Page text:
mRNA vaccination drives differential mucosal neutralizing antibody profiles in naïve and SARS-CoV-2 previously-infected individuals

Two doses of BNT162b2 mRNA vaccine induces a strong systemic SARS-CoV-2 specific humoral response. However, SARS-CoV-2 airborne transmission makes mucosal immune response a crucial first line of defense. Therefore, we characterized SARS-CoV-2-specific IgG responses induced by BNT162b2 vaccine, as well as IgG responses to other pathogenic and seasonal human coronaviruses in oral fluid and plasma from 200 UK healthcare workers who were naïve (N=62) or previously infected with SARS-CoV-2 (N=138) using a pan-coronavirus multiplex binding immunoassay (Meso Scale Discovery®). Additionally, we investigated the impact of historical SARS-CoV-2 infection on vaccine-induced IgG, IgA and neutralizing responses in selected oral fluid samples before vaccination, after a first and second dose of BNT162b2, as well as following a third dose of mRNA vaccine or breakthrough infections using the same immunoassay and an ACE2 inhibition assay. Prior to vaccination, we found that spike-specific IgG levels in oral fluid positively correlated with IgG levels in plasma from previously-infected individuals (Spearman r=0.6858, p<0.0001) demonstrating that oral fluid could be used as a proxy for the presence of plasma SARS-CoV-2 IgG. However, the sensitivity was lower in oral fluid (0.85, 95% CI 0.77-0.91) than in plasma (0.94, 95% CI 0.88-0.97). Similar kinetics of mucosal and systemic spike-specific IgG levels were observed following vaccination in naïve and previously-infected individuals, respectively. In addition, a significant enhancement of OC43 and HKU1 spike-specific IgG levels was observed in previously-infected individuals following one vaccine dose in oral fluid (OC43 S: p<0.0001; HKU1 S: p=0.0423) suggesting cross-reactive IgG responses to seasonal beta coronaviruses. Mucosal spike-specific IgA responses were induced by mRNA vaccination particularly in previously-infected individuals (71%) but less frequently in naïve participants (23%). Neutralizing responses to SARS-CoV-2 ancestral and variants of concerns were detected following vaccination in naïve and previously-infected participants, with likely contribution from both IgG and IgA in previously-infected individuals (correlations between neutralizing responses and IgG: Spearman r=0.5642, p<0.0001; IgA: Spearman r=0.4545, p=0.0001). We also observed that breakthrough infections or a third vaccine dose enhanced mucosal antibody levels and neutralizing responses. These data contribute to show that a previous SARS-CoV-2 infection tailors the mucosal antibody profile induced by vaccination.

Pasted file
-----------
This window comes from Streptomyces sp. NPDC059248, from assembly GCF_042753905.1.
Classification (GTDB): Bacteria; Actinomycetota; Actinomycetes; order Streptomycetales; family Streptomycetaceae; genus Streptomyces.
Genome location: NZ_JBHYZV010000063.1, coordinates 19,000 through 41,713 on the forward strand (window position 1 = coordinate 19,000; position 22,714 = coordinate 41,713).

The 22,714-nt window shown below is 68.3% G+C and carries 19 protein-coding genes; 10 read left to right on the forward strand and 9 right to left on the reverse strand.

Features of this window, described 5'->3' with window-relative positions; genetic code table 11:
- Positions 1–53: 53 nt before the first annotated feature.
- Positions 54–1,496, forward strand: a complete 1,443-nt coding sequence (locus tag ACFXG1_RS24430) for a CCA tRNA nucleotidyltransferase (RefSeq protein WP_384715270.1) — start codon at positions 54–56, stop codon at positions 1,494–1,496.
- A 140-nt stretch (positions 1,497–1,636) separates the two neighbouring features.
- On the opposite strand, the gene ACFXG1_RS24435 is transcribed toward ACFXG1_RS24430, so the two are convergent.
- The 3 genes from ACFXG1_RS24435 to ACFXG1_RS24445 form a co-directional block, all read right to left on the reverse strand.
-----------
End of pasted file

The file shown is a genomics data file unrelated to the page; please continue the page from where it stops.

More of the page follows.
Author list



  1. Wellcome Centre for Human Genetics, University of Oxford, Oxford, United Kingdom
  2. Pandemic Sciences Institute, University of Oxford, Oxford, United Kingdom
  3. Department of Infection, Immunity and Cardiovascular Disease, University of Sheffield, Sheffield, United Kingdom
  4. Sheffield Teaching Hospitals NHS Foundation Trust, Sheffield, United Kingdom
  5. Nuffield Department of Clinical Medicine, Peter Medawar Building for Pathogen Research, University of Oxford, Oxford, United Kingdom
  6. Oxford University Hospitals NHS Foundation Trust, Oxford, United Kingdom
  7. Nuffield Department of Clinical Medicine, Oxford Centre For Global Health Research, University of Oxford, Oxford, United Kingdom
  8. Mahidol-Oxford Tropical Medicine Research Unit, Mahidol University, Bangkok, Thailand
  9. Translational and Clinical Research Institute Immunity and Inflammation Theme, Newcastle University, Newcastle, United Kingdom
  10. Department of Infection and Tropical Medicine, Newcastle upon Tyne Hospitals NHS Foundation Trust, Newcastle, United Kingdom
  11. Translational Gastroenterology Unit, University of Oxford, Oxford, United Kingdom
  12. NIHR Oxford Biomedical Research Centre, University of Oxford, Oxford, United Kingdom
  13. Institute of Cancer and Genomic Science, College of Medical and Dental Science, University of Birmingham, Birmingham, United Kingdom
  14. University Hospitals Birmingham NHS Foundation Trust, Birmingham, United Kingdom
  15. NIHR Health Protection Research Unit in Emerging and Zoonotic Infections, Institute of Infection, Veterinary and Ecological Sciences, University of Liverpool, Liverpool, United Kingdom
  16. Liverpool University Hospitals NHS Foundation Trust, Liverpool, United Kingdom


Stephanie Longet1,2*, Alexander Hargreaves1,2, Saoirse Healy1,2, Rebecca Brown3, Hailey R. Hornsby3, Naomi Meardon4, Tom Tipton1,2, Eleanor Barnes5,6, Susanna Dunachie5,6,7,8, Christopher J. A. Duncan9,10, Paul Klenerman5,6,11,12, Alex Richter13,14, Lance Turtle15,16, Thushan I. de Silva3,4† and Miles W. Carroll1,2

Novel Coronavirus SARS-CoV-2


Frontiers in Immunology